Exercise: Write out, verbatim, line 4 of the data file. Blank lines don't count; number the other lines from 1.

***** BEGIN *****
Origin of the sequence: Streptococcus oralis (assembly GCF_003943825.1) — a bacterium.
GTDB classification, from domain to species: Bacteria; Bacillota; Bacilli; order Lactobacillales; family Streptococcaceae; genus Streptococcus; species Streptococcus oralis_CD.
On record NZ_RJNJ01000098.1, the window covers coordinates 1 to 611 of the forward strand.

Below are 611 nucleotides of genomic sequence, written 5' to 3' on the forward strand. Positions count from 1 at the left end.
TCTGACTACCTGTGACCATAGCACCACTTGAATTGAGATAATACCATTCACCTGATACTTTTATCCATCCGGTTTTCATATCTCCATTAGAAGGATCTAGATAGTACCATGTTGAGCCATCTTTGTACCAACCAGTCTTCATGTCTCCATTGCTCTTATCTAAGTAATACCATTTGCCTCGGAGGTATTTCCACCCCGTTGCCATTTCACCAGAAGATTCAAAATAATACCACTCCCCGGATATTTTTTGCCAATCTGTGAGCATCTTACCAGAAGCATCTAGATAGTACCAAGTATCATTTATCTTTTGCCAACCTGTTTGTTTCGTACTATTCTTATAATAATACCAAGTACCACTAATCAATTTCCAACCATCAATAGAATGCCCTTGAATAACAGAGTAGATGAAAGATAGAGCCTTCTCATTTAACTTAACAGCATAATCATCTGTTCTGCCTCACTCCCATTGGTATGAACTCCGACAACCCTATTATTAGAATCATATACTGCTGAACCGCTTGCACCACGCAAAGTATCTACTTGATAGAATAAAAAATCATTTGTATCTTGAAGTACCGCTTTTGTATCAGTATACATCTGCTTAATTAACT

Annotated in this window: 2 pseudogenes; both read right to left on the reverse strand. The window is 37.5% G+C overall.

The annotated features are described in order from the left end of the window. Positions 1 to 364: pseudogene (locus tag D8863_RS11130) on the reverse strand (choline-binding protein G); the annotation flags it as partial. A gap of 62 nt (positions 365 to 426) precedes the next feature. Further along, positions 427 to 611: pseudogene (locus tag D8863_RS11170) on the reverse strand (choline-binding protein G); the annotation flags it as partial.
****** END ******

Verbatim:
Below are 611 nucleotides of genomic sequence, written 5' to 3' on the forward strand. Positions count from 1 at the left end.